Dr.Fachner presented research from two related studies. For both studies, the clinically depressed outpatients were randomly placed into either a standard care group, or a music therapy treatment group which also received standard care. The standard care group continued with their normal treatment methods: psychiatric counselling, short term psychotherapy (5-6 sessions), and treatment with a depression nurse. The music therapy group received individual music therapy sessions biweekly for about 3 months (18 sessions).
In the first study, Dr. Fachner measured depression and anxiety by means of psychiatric tests at the 3 and 6 month markers for both the standard care and the music therapy groups. The primary measurement test was the Montgomery–Asberg Depression Rating Scale (MADRS), in support with the Hospital Anxiety and Depression Scale (HADS–A), Global Assessment of Functioning (GAF), the health-related quality of life survey RAND–36, and the Toronto Alexithymia Scale (TAS–20). (Erkkilä et al., 2011). Dr. Fachner found that music therapy significantly reduced depression and anxiety symptoms based on survey feedback from his patients as compared to the standard care group.
Resting state EEG is baseline neuroimaging of the brain that is conducted during wakefulness in which the brain is in a high energy state with zero stimuli (Mantini, Perrucci, Gratta, Romani, Corbetta, 2007). These biomarkers are a biological mechanism we use to show how a treatment works and to predict response to a treatment. In Dr. Fachners’ second study he measured the resting state EEG recordings at baseline and after 3 months. An increase in frontal theta waves (working memory) was hypothesised for it has been shown that depressed individuals show a decreased left anterior cortical activity (Fachner et al., 2012). He used this to correlate the resting EEGs with the survey feedback results his patients gave about their depression and anxiety symptoms. Dr. Fachner also looked to see if music therapy had shifted the frontal alpha asymmetry, or difficulties expressing and recognizing emotion, and increased frontal midline theta waves for a lasting change.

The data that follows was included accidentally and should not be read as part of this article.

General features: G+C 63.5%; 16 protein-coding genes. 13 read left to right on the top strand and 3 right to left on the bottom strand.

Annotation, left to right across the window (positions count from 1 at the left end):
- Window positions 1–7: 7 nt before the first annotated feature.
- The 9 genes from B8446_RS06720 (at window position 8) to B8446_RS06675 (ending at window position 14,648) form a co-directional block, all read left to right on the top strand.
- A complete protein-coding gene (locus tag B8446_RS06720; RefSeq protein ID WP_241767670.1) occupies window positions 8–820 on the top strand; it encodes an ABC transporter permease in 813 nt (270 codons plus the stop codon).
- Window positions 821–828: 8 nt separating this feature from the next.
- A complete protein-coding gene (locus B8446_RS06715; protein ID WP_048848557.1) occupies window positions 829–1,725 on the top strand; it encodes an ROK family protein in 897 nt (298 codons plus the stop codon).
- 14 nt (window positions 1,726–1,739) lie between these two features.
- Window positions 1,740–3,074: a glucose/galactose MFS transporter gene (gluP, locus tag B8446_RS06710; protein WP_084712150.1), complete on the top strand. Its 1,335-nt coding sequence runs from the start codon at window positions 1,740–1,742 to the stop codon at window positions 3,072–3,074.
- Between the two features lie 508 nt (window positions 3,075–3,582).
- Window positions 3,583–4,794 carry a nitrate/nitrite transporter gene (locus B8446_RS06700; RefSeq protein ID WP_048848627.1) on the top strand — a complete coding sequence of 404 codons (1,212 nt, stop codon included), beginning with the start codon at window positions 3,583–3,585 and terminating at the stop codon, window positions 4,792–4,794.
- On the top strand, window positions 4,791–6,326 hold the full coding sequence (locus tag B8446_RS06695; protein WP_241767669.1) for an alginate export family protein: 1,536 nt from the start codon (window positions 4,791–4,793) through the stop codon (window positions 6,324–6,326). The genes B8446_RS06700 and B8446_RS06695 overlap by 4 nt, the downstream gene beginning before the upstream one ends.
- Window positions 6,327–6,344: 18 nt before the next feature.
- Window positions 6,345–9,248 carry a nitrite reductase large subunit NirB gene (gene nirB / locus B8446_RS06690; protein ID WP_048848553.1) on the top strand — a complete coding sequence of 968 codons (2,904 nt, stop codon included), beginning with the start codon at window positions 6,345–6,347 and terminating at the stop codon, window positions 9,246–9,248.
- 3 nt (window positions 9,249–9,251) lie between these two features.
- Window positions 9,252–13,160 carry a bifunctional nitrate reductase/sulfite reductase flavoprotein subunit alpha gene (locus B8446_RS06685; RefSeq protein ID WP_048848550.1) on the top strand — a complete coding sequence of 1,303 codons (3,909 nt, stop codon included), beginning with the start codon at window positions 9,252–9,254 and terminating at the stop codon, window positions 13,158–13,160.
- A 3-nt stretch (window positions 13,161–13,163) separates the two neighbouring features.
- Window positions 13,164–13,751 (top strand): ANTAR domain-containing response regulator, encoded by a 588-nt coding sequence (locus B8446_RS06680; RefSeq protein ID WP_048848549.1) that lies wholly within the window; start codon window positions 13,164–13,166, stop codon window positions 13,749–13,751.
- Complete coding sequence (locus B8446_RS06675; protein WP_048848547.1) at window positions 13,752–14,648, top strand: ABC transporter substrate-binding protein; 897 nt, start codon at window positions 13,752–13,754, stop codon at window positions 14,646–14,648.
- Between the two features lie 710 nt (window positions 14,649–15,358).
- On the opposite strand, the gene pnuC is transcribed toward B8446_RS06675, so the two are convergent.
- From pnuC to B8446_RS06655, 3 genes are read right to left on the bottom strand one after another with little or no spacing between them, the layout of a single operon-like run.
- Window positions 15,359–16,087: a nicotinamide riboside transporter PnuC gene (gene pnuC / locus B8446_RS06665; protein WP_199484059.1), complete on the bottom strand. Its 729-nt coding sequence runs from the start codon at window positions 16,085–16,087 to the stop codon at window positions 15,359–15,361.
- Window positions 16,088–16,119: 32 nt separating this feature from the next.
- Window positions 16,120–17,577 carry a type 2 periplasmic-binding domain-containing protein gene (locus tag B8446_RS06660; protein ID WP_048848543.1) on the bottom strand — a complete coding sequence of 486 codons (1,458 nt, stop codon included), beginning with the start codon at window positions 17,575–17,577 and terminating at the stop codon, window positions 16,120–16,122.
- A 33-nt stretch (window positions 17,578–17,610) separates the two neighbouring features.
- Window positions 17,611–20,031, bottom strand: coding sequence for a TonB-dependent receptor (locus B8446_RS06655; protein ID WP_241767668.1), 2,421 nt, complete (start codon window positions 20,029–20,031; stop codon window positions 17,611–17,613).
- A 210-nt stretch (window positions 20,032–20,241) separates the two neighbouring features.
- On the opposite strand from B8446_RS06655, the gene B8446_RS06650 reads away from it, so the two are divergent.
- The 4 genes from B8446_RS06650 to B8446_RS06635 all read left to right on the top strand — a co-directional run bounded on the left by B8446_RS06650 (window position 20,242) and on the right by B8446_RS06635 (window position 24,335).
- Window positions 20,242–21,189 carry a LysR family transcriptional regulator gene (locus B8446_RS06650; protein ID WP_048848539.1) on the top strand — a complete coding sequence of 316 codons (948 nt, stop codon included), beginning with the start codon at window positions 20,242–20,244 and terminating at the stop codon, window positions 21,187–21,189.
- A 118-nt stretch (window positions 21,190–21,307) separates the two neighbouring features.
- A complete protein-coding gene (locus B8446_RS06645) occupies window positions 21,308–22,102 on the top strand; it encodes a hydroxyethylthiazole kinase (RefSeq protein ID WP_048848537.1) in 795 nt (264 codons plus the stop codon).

Results between the two studies showed a significant dip in depression and anxiety with those that had received the music therapy treatment versus those who had just received the standard care. This was displayed by a correlation between more mid-frontal theta power and with low HADS-A score (Fachner et al, 2012). The EEG scans also showed an asymmetrical shift of processing to the right which indicates more emotional and speech processing than before the therapy began. This could indicate that the patients receiving music therapy were able to express their emotions and issues more easily because of the tools learned in music therapy.
Dr. Fachners’ research brought tremendous insight into the clinical field of music therapy. His presentation at Goldsmiths College covered the standardization of music therapy, psychiatric testing in those with comorbid anxiety and depressive disorder, as well as EEG scans and biomarkers pre and post music therapy sessions.
The next time you are feeling sad, will you pick up a piece of chocolate or your headphones?
More information about Dr. Fachner and his research can be found at: www.anglia.ac.uk/jorg_fachner
Written by: Sarah Khazzam